I also found the checklist helped with grocery shopping. Although I always keep bags of frozen berries and greens in the freezer, if I’m at the store and want to buy fresh produce for the week, it helps me figure out, you know, how much kale or blueberries I need.

The checklist also helps me picture what a meal might look like. Looking over the checklist, there are three servings each of beans, fruits, and whole grains, and about twice as many vegetables in total than any other component. So, glancing at my plate, I can imagine one quarter of it filled with grains, one quarter with legumes, and a half of the plate filled with vegetables, along with maybe a side salad, and fruit for dessert. I happen to like one-bowl meals where everything’s mixed together, but the checklist still helps me to visualize. Instead of a big bowl of spaghetti with some veggies and lentils on top, I think of a big bowl of vegetables with some pasta and lentils mixed in. Instead of a big plate of quinoa with some stir-fried vegetables on top, I picture a meal that’s mostly veggies—and, oh look! There’s some quinoa and beans in there, too.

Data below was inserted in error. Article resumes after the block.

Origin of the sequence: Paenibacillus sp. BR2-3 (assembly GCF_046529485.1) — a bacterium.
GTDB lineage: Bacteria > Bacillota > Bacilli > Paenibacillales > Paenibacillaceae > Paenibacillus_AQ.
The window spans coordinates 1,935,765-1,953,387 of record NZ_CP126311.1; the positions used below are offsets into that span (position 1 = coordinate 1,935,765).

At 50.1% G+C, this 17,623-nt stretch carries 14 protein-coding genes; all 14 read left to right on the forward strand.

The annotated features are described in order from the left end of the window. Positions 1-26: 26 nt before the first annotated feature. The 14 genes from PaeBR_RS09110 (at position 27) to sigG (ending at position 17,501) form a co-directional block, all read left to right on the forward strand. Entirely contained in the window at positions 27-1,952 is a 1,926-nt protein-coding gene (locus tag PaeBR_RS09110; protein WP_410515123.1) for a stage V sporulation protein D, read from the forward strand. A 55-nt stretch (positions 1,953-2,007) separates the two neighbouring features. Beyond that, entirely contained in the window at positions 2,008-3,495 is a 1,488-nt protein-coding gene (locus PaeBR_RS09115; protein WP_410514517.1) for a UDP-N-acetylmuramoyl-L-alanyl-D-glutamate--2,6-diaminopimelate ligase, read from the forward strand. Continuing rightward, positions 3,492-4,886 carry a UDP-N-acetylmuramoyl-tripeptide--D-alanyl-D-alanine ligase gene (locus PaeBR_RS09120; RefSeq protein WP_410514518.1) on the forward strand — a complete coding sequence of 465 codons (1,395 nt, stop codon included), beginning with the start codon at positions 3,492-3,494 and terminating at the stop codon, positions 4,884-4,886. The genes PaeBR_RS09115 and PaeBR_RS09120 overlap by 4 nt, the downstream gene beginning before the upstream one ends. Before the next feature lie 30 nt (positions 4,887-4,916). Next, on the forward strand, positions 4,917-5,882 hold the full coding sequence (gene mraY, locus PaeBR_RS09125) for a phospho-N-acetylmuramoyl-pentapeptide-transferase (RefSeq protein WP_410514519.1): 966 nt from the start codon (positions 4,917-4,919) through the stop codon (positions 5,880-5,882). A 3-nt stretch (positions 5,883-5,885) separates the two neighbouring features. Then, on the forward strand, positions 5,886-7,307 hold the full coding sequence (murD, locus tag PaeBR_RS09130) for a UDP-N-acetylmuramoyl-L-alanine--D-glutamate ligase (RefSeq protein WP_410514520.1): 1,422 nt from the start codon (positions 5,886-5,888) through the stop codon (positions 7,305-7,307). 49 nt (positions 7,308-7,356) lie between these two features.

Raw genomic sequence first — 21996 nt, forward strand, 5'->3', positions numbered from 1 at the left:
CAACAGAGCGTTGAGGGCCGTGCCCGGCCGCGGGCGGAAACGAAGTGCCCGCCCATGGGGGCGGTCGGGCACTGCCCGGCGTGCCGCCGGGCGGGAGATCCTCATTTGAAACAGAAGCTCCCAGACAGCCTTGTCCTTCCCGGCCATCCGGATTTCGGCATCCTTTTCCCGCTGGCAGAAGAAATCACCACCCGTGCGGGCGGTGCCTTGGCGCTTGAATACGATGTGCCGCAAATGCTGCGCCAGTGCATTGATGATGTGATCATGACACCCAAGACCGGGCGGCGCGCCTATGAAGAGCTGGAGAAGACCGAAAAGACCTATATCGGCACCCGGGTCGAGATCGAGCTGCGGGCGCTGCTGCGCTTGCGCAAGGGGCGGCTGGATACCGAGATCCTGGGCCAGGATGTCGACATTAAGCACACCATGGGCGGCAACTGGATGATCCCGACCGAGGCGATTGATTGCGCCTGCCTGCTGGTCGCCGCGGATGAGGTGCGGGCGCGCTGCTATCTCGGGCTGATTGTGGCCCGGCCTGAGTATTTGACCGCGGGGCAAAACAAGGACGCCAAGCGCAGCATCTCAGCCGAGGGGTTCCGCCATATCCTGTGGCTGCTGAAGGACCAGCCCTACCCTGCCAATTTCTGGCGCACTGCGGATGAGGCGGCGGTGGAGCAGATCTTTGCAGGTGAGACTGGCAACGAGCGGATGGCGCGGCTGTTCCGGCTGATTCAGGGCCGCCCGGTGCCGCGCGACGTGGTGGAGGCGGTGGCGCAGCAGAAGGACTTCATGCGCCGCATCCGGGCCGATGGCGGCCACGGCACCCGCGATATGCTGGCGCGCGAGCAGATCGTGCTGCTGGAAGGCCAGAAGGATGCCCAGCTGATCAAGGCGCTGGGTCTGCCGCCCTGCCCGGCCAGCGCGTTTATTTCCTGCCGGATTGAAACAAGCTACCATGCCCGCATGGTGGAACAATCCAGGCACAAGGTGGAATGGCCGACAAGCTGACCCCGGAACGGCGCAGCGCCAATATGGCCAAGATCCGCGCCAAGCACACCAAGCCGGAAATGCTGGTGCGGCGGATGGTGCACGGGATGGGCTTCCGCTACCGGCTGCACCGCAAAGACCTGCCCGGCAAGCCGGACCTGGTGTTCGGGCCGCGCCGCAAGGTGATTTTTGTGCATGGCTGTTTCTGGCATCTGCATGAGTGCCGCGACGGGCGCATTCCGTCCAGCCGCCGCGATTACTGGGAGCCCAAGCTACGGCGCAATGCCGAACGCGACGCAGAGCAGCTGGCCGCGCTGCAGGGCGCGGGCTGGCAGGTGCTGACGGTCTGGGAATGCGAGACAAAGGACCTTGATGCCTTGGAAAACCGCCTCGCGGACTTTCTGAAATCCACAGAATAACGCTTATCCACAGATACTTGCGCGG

But there is no need to be obsessive about the Daily Dozen. On hectic travel days when I’ve burned through my snacks, you know, stuck in some airport food court somewhere, sometimes I’m lucky if I even hit a quarter of my goals. If you eat poorly one day, just try to eat better the next.

To help track your progress, volunteers created Dr. Greger’s Daily Dozen apps for both iPhone and Android. You can download and use them both for free; no ads, no cost.

My hope is that the checklist will just serve as a helpful reminder to try to eat a variety of some of the healthiest foods every day.

To see any graphs, charts, graphics, images, or studies mentioned here, please go to the Nutrition Facts podcast landing page.  There, you’ll find all the detailed information you need plus links to all the sources we cite for each of these topics.

Be sure to also check out my new How Not to Die Cookbook, beautifully designed, with more than 100 recipes for delicious, life-saving, plant-based meals, snacks, and beverages.  And, like all my books, DVDs, and speaking engagements, all the proceeds I receive are donated to charity. 

NutritionFacts.org is a nonprofit, science-based public service, where you can sign up for free daily updates on the latest in nutrition research via bite-sized videos and articles.